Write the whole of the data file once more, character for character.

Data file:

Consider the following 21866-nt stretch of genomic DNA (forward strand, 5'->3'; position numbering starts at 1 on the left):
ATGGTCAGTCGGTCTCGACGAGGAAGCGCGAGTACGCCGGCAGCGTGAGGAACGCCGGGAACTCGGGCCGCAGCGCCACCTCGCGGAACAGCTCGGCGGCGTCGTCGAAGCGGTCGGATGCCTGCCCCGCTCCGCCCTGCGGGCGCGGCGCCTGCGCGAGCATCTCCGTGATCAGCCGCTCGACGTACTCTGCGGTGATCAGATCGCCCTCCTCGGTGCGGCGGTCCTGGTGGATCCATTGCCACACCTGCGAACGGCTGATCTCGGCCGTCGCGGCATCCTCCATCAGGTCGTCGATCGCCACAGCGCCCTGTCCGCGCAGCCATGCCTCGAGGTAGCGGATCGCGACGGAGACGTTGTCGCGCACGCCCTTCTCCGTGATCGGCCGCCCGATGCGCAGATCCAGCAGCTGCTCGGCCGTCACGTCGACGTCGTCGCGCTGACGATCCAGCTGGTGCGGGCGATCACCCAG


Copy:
Consider the following 21866-nt stretch of genomic DNA (forward strand, 5'->3'; position numbering starts at 1 on the left):
ATGGTCAGTCGGTCTCGACGAGGAAGCGCGAGTACGCCGGCAGCGTGAGGAACGCCGGGAACTCGGGCCGCAGCGCCACCTCGCGGAACAGCTCGGCGGCGTCGTCGAAGCGGTCGGATGCCTGCCCCGCTCCGCCCTGCGGGCGCGGCGCCTGCGCGAGCATCTCCGTGATCAGCCGCTCGACGTACTCTGCGGTGATCAGATCGCCCTCCTCGGTGCGGCGGTCCTGGTGGATCCATTGCCACACCTGCGAACGGCTGATCTCGGCCGTCGCGGCATCCTCCATCAGGTCGTCGATCGCCACAGCGCCCTGTCCGCGCAGCCATGCCTCGAGGTAGCGGATCGCGACGGAGACGTTGTCGCGCACGCCCTTCTCCGTGATCGGCCGCCCGATGCGCAGATCCAGCAGCTGCTCGGCCGTCACGTCGACGTCGTCGCGCTGACGATCCAGCTGGTGCGGGCGATCACCCAG